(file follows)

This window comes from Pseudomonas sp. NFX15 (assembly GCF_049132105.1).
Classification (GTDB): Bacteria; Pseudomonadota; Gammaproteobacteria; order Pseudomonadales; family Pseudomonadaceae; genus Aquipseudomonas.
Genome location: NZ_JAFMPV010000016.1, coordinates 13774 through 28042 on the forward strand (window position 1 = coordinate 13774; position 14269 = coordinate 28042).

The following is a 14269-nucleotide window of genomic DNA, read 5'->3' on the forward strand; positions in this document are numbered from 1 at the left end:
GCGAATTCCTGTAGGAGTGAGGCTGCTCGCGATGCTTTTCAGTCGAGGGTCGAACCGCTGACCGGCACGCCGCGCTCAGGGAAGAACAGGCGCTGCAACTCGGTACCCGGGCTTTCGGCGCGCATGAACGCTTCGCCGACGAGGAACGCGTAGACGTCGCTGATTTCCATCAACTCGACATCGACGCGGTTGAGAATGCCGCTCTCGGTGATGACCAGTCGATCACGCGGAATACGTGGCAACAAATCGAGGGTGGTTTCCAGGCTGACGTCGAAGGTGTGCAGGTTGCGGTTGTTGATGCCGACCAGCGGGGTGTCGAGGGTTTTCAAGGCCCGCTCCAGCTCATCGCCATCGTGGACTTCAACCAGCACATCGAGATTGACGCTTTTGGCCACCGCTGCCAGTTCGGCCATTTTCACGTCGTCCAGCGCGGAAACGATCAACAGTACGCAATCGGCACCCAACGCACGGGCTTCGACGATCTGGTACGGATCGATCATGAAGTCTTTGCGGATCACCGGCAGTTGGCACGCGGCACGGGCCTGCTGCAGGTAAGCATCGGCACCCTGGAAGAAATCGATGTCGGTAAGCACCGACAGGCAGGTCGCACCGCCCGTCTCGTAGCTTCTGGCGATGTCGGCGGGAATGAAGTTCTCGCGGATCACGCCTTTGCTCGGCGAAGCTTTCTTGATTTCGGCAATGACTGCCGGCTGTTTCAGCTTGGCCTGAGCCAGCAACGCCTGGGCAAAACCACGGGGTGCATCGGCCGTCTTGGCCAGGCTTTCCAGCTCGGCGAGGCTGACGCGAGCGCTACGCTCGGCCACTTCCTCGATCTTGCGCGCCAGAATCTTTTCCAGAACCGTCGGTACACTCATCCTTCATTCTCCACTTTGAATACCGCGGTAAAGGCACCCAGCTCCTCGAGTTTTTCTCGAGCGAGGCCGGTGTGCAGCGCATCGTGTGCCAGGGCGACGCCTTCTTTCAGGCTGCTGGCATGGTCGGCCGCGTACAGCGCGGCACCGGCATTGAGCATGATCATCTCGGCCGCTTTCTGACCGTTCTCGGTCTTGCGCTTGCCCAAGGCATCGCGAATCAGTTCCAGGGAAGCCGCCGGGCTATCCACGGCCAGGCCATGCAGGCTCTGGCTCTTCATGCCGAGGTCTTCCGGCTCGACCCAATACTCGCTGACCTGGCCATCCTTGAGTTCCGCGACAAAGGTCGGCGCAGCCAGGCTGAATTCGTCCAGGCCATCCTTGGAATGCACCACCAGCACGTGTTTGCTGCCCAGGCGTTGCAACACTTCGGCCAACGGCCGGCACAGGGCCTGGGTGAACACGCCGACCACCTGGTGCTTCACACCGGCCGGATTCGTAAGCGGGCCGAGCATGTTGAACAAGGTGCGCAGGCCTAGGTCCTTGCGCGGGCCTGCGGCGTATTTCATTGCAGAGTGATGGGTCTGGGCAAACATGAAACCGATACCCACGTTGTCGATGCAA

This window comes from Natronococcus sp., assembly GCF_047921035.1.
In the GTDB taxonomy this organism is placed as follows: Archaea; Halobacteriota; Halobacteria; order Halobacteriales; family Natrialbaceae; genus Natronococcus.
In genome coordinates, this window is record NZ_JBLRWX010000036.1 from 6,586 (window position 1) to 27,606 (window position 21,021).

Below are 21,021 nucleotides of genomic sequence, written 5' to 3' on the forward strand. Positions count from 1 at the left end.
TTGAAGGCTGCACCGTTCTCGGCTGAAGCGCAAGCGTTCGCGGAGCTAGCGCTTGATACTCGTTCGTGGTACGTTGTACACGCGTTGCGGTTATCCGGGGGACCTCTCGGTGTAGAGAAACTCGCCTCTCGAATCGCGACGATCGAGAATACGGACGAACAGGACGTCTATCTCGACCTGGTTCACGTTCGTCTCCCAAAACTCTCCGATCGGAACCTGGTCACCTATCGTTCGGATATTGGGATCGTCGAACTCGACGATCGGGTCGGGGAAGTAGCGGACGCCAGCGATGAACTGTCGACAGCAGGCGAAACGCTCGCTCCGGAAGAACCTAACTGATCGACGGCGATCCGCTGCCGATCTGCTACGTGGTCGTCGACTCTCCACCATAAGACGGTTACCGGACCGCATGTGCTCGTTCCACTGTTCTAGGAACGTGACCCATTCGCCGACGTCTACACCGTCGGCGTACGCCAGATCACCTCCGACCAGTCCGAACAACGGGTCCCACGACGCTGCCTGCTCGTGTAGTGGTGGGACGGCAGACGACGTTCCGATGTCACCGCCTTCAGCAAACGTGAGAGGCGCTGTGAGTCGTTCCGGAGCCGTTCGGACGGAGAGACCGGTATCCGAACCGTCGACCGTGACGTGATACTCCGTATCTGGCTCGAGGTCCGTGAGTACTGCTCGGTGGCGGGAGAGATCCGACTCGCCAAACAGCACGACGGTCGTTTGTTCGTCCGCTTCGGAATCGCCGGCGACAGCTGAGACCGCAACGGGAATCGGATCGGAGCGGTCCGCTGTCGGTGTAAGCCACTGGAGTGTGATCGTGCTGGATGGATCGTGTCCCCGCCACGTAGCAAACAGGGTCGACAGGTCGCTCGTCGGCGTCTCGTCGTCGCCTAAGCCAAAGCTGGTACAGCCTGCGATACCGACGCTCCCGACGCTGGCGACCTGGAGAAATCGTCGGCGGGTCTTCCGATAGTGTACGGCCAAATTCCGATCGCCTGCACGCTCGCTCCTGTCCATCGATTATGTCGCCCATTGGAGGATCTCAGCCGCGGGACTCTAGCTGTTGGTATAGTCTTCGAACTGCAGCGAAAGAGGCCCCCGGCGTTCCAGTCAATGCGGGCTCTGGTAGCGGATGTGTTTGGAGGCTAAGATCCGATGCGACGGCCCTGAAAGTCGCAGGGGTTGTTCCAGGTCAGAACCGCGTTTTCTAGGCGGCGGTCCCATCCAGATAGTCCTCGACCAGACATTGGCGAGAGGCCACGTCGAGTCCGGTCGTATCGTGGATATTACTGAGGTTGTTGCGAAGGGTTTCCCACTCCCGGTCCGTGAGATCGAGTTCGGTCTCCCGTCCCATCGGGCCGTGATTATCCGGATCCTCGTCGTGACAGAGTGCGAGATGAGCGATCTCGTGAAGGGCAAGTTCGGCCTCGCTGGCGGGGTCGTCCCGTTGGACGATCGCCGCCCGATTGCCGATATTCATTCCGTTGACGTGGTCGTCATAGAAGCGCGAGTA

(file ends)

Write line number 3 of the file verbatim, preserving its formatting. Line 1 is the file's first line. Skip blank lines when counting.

Genome location: NZ_JAFMPV010000016.1, coordinates 13774 through 28042 on the forward strand (window position 1 = coordinate 13774; position 14269 = coordinate 28042).